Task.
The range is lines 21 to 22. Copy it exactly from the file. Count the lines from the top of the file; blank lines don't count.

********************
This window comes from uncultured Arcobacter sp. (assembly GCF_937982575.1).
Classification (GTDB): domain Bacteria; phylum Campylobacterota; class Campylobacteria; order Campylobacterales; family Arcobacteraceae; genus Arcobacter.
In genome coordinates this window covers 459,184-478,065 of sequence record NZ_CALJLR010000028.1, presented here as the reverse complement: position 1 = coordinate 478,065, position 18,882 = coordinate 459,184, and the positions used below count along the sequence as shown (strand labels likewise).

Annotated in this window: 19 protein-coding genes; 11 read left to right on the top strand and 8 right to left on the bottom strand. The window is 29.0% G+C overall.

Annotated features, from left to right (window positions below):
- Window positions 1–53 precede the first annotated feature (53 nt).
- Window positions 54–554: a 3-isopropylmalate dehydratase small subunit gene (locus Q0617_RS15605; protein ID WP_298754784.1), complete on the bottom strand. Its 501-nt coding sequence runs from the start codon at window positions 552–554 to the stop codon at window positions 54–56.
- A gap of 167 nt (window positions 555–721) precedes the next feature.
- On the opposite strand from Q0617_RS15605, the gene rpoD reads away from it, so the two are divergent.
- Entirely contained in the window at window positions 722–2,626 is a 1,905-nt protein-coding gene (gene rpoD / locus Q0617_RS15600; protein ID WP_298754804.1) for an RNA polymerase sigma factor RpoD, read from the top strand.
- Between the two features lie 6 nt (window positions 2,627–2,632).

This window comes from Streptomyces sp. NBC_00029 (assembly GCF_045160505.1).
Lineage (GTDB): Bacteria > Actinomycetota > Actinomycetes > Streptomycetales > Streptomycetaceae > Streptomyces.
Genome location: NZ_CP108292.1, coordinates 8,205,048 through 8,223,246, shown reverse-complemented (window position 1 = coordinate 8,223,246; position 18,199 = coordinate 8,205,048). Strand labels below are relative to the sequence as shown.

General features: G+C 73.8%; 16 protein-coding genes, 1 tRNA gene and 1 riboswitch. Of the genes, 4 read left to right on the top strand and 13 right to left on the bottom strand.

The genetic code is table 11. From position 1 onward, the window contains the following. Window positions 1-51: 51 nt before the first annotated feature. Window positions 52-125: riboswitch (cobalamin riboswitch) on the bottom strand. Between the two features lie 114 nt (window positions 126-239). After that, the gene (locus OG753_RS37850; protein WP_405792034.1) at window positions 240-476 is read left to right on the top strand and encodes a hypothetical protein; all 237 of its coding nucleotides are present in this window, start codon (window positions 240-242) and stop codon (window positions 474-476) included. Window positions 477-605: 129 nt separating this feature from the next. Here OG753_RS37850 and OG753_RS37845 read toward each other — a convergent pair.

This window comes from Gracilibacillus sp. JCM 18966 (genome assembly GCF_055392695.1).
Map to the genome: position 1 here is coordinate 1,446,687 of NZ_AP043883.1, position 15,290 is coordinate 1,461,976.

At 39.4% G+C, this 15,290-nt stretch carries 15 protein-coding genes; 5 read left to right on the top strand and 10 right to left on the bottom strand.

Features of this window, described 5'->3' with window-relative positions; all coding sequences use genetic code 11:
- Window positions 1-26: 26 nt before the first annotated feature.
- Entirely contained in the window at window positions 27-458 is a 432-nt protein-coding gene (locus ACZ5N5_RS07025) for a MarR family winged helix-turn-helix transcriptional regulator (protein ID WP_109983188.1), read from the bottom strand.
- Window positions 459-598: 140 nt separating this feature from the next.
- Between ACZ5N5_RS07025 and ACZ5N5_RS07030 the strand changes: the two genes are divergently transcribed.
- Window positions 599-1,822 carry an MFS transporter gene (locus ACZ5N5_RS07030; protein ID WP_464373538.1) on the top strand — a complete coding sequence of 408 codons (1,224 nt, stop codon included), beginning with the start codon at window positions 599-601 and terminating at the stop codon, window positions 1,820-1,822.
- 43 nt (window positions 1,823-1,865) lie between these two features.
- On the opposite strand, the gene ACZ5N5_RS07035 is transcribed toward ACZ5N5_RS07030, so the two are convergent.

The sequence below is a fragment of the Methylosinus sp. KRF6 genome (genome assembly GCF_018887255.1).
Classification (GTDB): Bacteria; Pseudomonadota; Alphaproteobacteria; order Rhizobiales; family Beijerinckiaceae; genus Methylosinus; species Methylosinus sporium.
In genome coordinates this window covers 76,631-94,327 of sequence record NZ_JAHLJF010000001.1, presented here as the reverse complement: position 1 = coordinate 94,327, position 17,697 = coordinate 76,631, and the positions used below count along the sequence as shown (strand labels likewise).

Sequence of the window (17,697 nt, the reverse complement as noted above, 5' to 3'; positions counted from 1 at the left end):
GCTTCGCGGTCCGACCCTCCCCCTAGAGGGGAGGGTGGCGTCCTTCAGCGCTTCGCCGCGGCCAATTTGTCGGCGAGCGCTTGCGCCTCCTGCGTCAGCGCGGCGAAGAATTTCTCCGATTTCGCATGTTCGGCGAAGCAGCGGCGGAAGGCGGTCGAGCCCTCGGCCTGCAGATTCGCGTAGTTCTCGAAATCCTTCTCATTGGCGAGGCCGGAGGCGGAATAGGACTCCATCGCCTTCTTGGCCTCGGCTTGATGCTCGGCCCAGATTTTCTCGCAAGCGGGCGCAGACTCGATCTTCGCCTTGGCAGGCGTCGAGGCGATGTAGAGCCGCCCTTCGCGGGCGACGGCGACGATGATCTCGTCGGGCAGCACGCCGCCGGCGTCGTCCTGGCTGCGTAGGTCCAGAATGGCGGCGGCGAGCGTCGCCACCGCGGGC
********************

- Window positions 1-26: 26 nt before the first annotated feature.
- Entirely contained in the window at window positions 27-458 is a 432-nt protein-coding gene (locus ACZ5N5_RS07025) for a MarR family winged helix-turn-helix transcriptional regulator (protein ID WP_109983188.1), read from the bottom strand.